White House gets ready to go it alone on healthcare

The administration appears to have decided it's not worth further pursuit of Republican votes

Published August 19, 2009 2:20PM (EDT)

It took a little while, but the White House has apparently read all the available tea leaves and decided that it's not worth going after Republican votes on healthcare.

"Democrats now say they see little chance of the minority’s cooperation in approving any overhaul, and are increasingly focused on drawing support for a final plan from within their own ranks," the New York Times' Carl Hulse and Jeff Zeleny report in a story that's been confirmed by Politico's Mike Allen as well.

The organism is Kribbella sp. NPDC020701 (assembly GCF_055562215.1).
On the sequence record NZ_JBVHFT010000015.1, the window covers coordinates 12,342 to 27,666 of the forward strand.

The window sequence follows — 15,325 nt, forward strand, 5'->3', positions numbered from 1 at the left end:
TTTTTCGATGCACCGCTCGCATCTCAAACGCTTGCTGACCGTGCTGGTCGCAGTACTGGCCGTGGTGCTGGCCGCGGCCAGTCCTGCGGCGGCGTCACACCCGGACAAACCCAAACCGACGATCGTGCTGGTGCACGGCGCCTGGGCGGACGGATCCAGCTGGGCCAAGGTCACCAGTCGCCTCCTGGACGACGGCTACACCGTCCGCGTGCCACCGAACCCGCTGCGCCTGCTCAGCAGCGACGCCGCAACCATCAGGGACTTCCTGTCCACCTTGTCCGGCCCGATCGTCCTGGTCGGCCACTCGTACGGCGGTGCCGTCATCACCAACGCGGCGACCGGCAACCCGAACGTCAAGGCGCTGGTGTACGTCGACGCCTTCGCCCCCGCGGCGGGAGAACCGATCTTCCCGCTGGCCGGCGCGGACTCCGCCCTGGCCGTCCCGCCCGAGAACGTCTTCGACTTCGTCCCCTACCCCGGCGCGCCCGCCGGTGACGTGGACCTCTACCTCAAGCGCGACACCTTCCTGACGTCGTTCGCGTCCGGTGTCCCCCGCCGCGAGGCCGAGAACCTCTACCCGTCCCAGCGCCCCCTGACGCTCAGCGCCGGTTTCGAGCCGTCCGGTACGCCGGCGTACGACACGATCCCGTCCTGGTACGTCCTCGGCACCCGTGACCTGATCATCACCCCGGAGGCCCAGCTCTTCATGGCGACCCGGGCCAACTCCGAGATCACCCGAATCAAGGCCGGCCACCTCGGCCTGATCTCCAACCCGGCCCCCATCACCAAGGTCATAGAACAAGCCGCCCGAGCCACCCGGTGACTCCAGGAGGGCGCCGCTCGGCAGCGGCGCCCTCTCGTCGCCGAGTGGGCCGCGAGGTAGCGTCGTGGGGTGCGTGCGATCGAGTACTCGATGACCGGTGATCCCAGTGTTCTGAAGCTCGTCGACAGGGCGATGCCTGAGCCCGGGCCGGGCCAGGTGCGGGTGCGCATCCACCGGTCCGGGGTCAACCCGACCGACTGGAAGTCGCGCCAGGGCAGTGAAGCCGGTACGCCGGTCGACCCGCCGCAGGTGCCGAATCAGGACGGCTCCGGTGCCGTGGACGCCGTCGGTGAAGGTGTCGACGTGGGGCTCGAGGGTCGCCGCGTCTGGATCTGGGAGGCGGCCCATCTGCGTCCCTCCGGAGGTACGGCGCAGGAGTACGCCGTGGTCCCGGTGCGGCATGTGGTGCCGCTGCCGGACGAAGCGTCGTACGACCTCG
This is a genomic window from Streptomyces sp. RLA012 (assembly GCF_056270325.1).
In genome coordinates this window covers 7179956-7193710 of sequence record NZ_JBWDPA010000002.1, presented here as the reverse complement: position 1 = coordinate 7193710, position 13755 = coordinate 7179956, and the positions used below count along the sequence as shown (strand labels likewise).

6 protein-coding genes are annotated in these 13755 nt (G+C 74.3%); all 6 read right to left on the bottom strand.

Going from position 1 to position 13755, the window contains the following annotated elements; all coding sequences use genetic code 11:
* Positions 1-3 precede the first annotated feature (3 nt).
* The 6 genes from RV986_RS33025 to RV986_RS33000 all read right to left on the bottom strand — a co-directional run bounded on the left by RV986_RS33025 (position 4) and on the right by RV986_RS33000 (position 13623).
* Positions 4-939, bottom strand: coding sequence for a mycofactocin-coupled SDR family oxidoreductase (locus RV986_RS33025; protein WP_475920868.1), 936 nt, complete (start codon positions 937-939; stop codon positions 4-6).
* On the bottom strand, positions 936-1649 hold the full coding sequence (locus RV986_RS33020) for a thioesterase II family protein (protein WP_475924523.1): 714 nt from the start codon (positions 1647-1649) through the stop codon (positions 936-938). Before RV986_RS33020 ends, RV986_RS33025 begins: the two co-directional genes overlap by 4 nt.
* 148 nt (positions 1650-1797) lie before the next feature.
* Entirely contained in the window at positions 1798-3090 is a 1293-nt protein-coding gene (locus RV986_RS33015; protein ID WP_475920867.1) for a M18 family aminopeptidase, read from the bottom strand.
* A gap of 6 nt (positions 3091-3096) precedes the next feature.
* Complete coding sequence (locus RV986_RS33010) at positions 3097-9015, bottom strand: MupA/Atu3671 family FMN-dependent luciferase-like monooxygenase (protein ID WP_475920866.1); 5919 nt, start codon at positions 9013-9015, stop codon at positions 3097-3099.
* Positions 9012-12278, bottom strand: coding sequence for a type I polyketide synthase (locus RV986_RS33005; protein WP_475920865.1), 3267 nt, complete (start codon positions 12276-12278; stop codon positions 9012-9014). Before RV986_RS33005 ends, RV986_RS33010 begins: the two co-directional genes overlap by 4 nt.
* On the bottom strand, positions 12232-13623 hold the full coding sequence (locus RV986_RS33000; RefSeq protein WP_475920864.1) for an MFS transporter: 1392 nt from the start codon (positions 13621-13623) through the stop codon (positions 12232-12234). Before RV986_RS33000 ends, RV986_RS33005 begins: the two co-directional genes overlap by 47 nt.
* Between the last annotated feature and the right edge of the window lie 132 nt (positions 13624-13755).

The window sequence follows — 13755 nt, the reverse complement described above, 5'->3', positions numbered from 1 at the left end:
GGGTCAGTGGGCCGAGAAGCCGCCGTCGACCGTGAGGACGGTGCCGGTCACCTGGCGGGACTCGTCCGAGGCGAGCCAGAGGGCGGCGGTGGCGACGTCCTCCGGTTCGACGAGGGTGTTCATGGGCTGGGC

Hulse and Zeleny quote White House Chief of Staff Rahm Emanuel as saying, "The Republican leadership has made a strategic decision that defeating President Obama's health care proposal is more important for their political goals than solving the health insurance problems that Americans face every day."

Still, this doesn't mean the end of negotiations over healthcare legislation, and it doesn't mean that passing a bill will be easy. Without any Republican votes, Democrats will have to hold all their members in the Senate in order to defeat a filibuster. That means concessions to some senators that the more liberal Democrats in the House may not be happy to swallow.

By Alex Koppelman

Alex Koppelman is a staff writer for Salon.

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